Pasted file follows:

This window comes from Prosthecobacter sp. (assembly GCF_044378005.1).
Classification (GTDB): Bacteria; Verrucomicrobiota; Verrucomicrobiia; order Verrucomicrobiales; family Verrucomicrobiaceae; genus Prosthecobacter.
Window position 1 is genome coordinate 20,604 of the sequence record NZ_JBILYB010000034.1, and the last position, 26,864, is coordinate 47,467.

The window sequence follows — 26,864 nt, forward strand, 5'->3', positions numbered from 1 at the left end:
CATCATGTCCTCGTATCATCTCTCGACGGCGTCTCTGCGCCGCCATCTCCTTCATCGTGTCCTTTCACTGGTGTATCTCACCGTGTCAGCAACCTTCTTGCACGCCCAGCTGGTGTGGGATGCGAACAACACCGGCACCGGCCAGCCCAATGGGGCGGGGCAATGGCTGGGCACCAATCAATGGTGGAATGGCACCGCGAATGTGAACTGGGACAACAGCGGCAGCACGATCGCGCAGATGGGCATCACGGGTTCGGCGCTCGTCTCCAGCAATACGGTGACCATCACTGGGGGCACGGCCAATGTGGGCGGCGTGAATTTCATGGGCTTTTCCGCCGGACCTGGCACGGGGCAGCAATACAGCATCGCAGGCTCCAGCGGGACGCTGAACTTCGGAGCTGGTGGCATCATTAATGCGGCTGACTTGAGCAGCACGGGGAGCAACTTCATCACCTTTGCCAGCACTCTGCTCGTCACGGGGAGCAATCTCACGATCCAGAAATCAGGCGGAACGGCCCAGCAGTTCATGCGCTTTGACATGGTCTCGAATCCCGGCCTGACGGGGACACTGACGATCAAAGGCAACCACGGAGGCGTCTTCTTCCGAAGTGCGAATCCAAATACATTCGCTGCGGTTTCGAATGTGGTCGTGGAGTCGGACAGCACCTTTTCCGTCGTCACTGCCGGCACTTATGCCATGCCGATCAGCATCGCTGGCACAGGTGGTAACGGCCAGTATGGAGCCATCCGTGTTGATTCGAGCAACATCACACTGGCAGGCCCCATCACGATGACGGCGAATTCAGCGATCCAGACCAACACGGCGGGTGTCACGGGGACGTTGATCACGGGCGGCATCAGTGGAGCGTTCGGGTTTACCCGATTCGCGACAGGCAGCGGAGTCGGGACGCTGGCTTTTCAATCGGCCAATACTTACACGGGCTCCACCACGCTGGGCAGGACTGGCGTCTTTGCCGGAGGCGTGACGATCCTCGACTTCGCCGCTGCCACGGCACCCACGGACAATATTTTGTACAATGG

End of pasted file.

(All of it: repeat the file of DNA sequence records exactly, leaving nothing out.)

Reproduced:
This window comes from Prosthecobacter sp. (assembly GCF_044378005.1).
Classification (GTDB): Bacteria; Verrucomicrobiota; Verrucomicrobiia; order Verrucomicrobiales; family Verrucomicrobiaceae; genus Prosthecobacter.
Window position 1 is genome coordinate 20,604 of the sequence record NZ_JBILYB010000034.1, and the last position, 26,864, is coordinate 47,467.

The window sequence follows — 26,864 nt, forward strand, 5'->3', positions numbered from 1 at the left end:
CATCATGTCCTCGTATCATCTCTCGACGGCGTCTCTGCGCCGCCATCTCCTTCATCGTGTCCTTTCACTGGTGTATCTCACCGTGTCAGCAACCTTCTTGCACGCCCAGCTGGTGTGGGATGCGAACAACACCGGCACCGGCCAGCCCAATGGGGCGGGGCAATGGCTGGGCACCAATCAATGGTGGAATGGCACCGCGAATGTGAACTGGGACAACAGCGGCAGCACGATCGCGCAGATGGGCATCACGGGTTCGGCGCTCGTCTCCAGCAATACGGTGACCATCACTGGGGGCACGGCCAATGTGGGCGGCGTGAATTTCATGGGCTTTTCCGCCGGACCTGGCACGGGGCAGCAATACAGCATCGCAGGCTCCAGCGGGACGCTGAACTTCGGAGCTGGTGGCATCATTAATGCGGCTGACTTGAGCAGCACGGGGAGCAACTTCATCACCTTTGCCAGCACTCTGCTCGTCACGGGGAGCAATCTCACGATCCAGAAATCAGGCGGAACGGCCCAGCAGTTCATGCGCTTTGACATGGTCTCGAATCCCGGCCTGACGGGGACACTGACGATCAAAGGCAACCACGGAGGCGTCTTCTTCCGAAGTGCGAATCCAAATACATTCGCTGCGGTTTCGAATGTGGTCGTGGAGTCGGACAGCACCTTTTCCGTCGTCACTGCCGGCACTTATGCCATGCCGATCAGCATCGCTGGCACAGGTGGTAACGGCCAGTATGGAGCCATCCGTGTTGATTCGAGCAACATCACACTGGCAGGCCCCATCACGATGACGGCGAATTCAGCGATCCAGACCAACACGGCGGGTGTCACGGGGACGTTGATCACGGGCGGCATCAGTGGAGCGTTCGGGTTTACCCGATTCGCGACAGGCAGCGGAGTCGGGACGCTGGCTTTTCAATCGGCCAATACTTACACGGGCTCCACCACGCTGGGCAGGACTGGCGTCTTTGCCGGAGGCGTGACGATCCTCGACTTCGCCGCTGCCACGGCACCCACGGACAATATTTTGTACAATGG